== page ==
Nearly 90,000 Colombians were forced from their homes by violence or intimidation in the first half of 2011, according to a report published on Friday by the Office of Human Rights and Displacement (CODHES).
CODHES director Marco Romero told the media, “the forced eviction of thousands of people confronted by guns, bombardments and air strikes continues in the middle of a conflict that persists without a military solution.”
According to CODHES, the situation has changed little under the presidency of Juan Manuel Santos, despite the rapidly changing nature of Colombia’s conflict.
The NGO state neo-paramilitary groups and criminal gangs such as the “Aguilas Negras,” “Los Rastrojos” and “Los Machos” were responsible for most of the forced displacement, followed by guerrilla groups and the Colombian army.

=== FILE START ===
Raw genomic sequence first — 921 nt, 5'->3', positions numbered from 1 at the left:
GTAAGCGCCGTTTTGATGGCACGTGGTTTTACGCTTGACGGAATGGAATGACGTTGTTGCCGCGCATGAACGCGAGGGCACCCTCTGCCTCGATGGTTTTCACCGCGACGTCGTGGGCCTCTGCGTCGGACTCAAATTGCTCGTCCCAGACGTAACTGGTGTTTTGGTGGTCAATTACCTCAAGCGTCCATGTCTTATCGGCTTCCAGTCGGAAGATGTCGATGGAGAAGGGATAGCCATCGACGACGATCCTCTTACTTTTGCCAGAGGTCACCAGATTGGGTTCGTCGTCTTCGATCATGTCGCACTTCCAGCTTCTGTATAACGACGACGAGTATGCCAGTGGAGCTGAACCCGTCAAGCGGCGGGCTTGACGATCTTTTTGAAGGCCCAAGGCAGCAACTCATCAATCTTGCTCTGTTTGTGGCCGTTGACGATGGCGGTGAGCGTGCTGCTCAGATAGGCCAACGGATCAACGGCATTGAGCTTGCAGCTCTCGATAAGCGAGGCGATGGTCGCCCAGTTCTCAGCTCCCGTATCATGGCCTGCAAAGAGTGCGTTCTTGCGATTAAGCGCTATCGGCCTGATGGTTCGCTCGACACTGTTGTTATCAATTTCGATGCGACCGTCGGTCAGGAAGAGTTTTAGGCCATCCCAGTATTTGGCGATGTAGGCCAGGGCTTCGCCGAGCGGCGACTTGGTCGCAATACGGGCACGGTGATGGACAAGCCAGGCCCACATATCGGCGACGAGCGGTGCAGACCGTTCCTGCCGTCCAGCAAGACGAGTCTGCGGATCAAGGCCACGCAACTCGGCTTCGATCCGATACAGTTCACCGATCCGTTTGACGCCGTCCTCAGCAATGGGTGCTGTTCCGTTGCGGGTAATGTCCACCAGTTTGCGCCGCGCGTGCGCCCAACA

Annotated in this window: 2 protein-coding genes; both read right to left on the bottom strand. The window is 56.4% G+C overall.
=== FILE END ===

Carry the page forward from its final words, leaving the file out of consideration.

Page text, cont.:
Romero said the “new paramilitary groups are in a good part of the national territory and are consolidating a strategy of control and intimidation of the population aimed at avoiding the restitution of land to displaced people.”
He also singled out the guerrillas for their use of anti-personnel landmines and indiscriminate weaponry and for their forced recruitment of children and teenagers.
The director added, “all the irregular armed groups gravitate to legal and illegal exploitation of gold and other minerals as much as the illegal economy, including drug trafficking.”
The director suggested the forthcoming elections also played a role in displacement “as armed groups and mafias try to maintain or expand their local institutional control and co-opt the state for their criminal ends.”
CODHES estimated there are over five million displaced people in Colombia, over 10% of the population.